From the north the new movement had in 1654 spread to London and the south. Among the converts were Mary Penington (1625?-1682), widow of Sir William Springett. Before she had heard of Quakers she had been uneasy about having her infant daughter 'sprinkled'. In 1654 she married Isaac Penington, and they found peace in worship with Friends, though still 'exercised against taking up the cross to the language, fashions, customs, titles, honour, and esteem in the world'. We know of her feelings from her Experiences which she compiled between 1660 and 1680:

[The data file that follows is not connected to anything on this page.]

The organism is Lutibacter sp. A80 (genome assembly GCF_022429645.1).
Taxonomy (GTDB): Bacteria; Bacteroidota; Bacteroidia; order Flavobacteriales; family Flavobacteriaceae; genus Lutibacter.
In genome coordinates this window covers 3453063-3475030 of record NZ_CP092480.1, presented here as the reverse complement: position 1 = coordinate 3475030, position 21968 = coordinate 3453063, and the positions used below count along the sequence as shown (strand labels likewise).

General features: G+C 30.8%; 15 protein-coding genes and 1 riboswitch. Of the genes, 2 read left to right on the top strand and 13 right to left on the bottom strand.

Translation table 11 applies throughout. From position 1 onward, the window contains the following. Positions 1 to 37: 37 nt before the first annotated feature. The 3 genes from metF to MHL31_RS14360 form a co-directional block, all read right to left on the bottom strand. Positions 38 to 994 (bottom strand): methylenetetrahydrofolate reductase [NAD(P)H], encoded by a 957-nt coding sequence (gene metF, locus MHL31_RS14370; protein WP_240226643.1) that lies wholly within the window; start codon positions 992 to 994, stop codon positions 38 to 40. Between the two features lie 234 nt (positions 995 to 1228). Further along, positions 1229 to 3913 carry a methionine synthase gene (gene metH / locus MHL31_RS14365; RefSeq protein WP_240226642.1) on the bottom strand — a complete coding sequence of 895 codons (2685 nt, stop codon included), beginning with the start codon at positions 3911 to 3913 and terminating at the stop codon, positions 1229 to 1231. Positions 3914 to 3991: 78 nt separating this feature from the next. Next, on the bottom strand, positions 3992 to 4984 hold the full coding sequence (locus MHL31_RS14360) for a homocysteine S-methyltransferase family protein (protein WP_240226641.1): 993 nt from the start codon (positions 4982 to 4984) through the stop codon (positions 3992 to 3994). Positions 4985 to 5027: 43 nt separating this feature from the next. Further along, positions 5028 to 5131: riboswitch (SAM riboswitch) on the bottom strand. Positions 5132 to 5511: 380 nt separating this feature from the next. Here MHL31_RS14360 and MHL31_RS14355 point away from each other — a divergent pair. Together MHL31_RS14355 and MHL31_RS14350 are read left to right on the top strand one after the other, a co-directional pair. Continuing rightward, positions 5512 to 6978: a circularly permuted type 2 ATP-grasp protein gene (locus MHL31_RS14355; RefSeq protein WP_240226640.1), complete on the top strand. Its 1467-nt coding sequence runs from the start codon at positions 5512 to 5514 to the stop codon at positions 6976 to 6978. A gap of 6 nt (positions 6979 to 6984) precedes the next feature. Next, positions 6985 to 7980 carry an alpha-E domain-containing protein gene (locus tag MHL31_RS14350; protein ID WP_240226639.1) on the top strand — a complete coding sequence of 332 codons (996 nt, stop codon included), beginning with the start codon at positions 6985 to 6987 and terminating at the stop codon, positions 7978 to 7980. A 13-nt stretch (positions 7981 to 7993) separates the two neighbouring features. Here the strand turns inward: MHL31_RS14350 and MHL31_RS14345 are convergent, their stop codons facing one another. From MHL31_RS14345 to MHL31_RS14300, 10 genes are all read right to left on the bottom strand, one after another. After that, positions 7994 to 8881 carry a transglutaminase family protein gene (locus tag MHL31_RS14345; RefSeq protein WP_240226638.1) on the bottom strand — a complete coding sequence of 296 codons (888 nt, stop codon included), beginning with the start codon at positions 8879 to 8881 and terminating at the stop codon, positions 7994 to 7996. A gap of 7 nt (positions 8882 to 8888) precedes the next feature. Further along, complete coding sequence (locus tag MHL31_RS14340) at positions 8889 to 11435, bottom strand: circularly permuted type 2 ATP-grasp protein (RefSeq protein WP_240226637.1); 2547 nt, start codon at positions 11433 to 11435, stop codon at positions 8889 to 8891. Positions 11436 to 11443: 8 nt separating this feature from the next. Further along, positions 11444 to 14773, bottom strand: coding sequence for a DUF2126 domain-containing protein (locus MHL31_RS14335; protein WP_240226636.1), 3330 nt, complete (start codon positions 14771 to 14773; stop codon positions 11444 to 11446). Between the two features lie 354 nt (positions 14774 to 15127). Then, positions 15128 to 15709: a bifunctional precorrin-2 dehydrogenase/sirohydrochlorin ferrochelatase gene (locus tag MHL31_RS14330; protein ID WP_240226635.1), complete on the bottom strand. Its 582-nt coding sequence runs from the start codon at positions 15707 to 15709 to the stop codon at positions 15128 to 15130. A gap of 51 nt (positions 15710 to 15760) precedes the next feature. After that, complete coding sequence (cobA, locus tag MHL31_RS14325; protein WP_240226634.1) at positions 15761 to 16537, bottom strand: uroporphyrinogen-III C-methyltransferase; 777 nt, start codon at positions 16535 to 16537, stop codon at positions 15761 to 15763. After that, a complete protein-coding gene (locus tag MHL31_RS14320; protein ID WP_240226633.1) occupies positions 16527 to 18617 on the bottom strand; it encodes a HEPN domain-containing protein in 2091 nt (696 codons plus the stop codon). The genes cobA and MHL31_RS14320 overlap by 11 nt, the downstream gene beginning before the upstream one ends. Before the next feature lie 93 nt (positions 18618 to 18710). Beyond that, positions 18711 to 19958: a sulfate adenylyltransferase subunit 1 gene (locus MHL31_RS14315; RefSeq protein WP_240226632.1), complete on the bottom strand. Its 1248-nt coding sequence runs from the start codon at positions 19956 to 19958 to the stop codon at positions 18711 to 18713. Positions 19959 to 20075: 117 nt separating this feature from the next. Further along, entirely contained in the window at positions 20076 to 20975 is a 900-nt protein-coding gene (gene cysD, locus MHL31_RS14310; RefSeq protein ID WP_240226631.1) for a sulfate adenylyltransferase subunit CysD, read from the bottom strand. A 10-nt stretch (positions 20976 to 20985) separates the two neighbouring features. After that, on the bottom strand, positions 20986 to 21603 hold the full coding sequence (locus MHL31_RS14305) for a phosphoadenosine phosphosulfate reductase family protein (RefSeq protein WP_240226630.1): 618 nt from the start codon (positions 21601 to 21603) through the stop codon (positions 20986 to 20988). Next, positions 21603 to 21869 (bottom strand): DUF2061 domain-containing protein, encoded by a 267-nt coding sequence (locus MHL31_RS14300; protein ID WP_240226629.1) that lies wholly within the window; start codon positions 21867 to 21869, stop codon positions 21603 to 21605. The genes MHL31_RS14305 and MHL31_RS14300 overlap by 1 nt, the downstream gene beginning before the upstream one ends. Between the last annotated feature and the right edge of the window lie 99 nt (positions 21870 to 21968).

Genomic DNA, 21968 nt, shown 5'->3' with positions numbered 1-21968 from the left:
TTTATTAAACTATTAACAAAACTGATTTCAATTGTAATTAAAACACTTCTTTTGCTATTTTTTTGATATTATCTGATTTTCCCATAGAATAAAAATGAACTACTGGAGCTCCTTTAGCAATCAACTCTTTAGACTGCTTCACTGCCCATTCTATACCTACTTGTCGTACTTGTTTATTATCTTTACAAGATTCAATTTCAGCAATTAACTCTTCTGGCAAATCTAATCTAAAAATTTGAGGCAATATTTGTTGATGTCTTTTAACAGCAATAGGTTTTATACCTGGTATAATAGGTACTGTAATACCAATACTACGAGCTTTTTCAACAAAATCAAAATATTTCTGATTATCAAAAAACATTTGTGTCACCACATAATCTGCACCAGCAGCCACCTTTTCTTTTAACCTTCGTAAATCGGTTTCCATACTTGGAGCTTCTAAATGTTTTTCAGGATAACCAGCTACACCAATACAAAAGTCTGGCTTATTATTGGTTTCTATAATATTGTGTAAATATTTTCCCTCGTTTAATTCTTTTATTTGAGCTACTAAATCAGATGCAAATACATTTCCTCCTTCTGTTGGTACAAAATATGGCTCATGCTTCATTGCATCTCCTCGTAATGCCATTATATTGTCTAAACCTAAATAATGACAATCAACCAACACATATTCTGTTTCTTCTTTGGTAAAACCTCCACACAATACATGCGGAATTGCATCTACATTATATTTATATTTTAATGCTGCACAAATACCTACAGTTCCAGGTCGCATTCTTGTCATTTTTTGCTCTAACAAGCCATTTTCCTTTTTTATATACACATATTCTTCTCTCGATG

My relations made this cross very heavy; but as at length I happily gave up, divested of reasonings, not consulting how to provide for the flesh, I received the strength to attend the meetings of these despised people which I never intended to meddle with, but found truly of the Lord, and my heart owned them. I longed to be one of them, and minded not the cost or pain; but judged it would be well worth my utmost cost and pain to witness such a change as I saw in them - such power over their corruptions. I had heard objected against them, that they wrought not miracles; but I said that they did great miracles, in that they turned them that were in the world and the fellowship of it, from all such things. Thus, by taking up the cross, I received strength against many things which I had thought impossible to deny; but many tears did I shed, and bitterness of soul did I experience, before I came thither; and often cried out: 'I shall one day fall by the overpowering of the enemy'. But oh! the joy that filled my soul in the first meeting ever held in our house at Chalfont. To this day I have a fresh remembrance of it. It was then the Lord enabled me to worship him in that which was undoubtedly his own, and give up my whole strength, yea, to swim in the life which overcame me that day. Oh! long had I desired to worship him with acceptation, and lift up my hands without doubting, which I witnessed that day in that assembly. I acknowledged his great mercy and wonderful kindness; for I could say, 'This is it which I have longed and waited for, and feared I never should have experienced'.